In our previous study, we tested an existing manual evaluation method[12, 13] for determining the quality of translations of nursing research articles from English into Japanese using four different online MT systems. This evaluation method, originally for English-Japanese pharmaceutical literature for medical doctors, used the criteria of structural accuracy and intelligibility of translated sentences, and the reliability of the method was verified. Also, in this previous study, Google Translate® (GT) was identified as a possibly usable MT system among the major online systems provided within Japan. The performance of GT had been similarly tested in several previous studies and was reported to outperform other systems[14–17]. Therefore, translations from GT were used in this preliminary study using a small sample of the Japanese nursing population to evaluate the quality of translation and the perceived usability of online MT. We also assessed another language pair, Korean into Japanese, to better determine the potential use of MT for the Japanese nursing population. Nursing exchanges between Japan and its neighboring country South Korea have increased markedly in recent years in all clinical, education, and research fields. Hence, accessing nursing information written in Korean might be an important option for Japanese nurses in the future.
The framework of this study is based on nursing informatics in health communication. In health communication, the transmission of information among health professionals is a significant factor in improving health care delivery. Nursing informatics applies information technology to the healthcare skills and tasks of nurses. It deals with the literacy of nurses in computer science and informatics for communicating data, information, and knowledge of nursing practice. If nurses want to read nursing articles in an unfamiliar foreign language, they are hindered from utilizing relevant research and are thereby deprived of an opportunity to extend their knowledge. MT technology may contribute to solving this problem of language barrier by providing nurses in non-English speaking countries the additional motivation of being able to read technical literature with fewer burdens, improving their clinical, educational, and research practices and eventually leading to greater patient satisfaction. This study attempts to examine and discuss the feasibility of online MT technology use by nursing professionals to obtain technical information from articles written in an unfamiliar foreign language. In this preliminary study, we asked the following questions: How are translations from GT rated by Japanese nurses? How do Japanese nurses perceive the usability of online MT systems? In the sections that follow, we present a succinct report on the results of the study and discuss issues to pursue in future work.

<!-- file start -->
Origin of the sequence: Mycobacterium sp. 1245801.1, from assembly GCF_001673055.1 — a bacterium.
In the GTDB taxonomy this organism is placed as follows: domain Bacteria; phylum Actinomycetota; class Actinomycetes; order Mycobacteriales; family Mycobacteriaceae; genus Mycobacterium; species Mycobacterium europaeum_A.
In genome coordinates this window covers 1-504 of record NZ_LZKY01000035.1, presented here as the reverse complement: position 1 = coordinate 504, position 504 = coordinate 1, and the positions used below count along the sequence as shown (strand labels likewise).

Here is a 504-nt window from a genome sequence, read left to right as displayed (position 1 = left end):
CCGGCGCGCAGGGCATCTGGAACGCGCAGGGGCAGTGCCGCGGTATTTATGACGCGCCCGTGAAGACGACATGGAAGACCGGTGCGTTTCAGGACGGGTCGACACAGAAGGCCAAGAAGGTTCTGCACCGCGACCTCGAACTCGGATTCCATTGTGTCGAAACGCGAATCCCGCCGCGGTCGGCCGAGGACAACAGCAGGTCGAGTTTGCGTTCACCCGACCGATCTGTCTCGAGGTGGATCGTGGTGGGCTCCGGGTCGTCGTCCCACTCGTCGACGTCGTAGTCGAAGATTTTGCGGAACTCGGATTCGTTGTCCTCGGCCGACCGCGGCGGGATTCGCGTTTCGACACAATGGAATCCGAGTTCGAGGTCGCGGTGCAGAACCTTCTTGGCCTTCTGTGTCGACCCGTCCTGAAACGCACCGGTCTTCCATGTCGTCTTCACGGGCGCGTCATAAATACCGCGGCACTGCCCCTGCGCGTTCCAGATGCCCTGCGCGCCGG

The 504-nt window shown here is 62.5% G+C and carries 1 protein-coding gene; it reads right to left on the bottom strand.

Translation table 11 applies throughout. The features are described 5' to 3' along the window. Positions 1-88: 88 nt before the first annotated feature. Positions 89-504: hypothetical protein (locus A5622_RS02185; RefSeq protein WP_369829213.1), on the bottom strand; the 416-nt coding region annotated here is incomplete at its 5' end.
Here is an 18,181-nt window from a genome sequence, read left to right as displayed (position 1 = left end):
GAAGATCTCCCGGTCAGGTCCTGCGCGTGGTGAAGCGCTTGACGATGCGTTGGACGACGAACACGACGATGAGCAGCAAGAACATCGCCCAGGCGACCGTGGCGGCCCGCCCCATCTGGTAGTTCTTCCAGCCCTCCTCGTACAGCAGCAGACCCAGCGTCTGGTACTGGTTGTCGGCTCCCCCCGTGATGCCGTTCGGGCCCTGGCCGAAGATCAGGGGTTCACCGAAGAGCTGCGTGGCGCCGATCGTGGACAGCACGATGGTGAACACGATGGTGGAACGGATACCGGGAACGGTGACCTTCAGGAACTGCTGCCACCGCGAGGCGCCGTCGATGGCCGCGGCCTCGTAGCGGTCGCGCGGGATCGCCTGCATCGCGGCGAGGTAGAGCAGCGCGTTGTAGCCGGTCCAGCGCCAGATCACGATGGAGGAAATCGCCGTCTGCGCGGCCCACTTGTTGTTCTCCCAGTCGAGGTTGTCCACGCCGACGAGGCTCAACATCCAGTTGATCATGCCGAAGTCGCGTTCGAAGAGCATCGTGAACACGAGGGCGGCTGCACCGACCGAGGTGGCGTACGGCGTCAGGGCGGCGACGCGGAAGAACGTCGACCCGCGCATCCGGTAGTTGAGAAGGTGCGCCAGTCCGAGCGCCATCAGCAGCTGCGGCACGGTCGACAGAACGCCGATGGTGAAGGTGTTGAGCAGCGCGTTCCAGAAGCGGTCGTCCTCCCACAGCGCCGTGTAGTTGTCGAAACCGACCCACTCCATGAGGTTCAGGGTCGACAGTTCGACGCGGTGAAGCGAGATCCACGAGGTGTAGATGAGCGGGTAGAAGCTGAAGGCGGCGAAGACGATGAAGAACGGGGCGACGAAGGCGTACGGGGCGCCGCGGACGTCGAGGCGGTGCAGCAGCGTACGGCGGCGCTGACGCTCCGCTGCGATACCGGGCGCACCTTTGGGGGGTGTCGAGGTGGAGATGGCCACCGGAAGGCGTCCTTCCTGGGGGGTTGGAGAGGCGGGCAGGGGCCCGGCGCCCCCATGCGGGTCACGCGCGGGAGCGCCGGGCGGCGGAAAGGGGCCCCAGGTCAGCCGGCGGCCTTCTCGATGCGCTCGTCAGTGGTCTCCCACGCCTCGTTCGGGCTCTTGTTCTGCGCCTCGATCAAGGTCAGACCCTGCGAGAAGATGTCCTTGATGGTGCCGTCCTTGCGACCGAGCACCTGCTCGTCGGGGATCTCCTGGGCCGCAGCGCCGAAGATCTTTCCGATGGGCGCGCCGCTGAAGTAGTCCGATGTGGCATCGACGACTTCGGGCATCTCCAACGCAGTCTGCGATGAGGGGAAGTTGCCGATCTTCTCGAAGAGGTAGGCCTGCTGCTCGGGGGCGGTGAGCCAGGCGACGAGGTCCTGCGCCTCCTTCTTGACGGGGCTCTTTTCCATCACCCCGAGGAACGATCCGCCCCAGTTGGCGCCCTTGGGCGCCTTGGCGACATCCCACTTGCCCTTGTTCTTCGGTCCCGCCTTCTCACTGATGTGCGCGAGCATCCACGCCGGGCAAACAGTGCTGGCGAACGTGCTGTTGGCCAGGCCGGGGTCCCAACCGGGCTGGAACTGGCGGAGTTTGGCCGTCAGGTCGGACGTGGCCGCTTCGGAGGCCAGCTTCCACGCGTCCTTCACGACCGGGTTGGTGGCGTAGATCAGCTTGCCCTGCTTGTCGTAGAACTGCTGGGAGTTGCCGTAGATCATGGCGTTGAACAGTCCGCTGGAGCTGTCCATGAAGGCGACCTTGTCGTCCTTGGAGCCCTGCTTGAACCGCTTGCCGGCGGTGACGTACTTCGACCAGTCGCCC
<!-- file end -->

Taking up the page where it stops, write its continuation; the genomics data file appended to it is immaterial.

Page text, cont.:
Preparation of study materials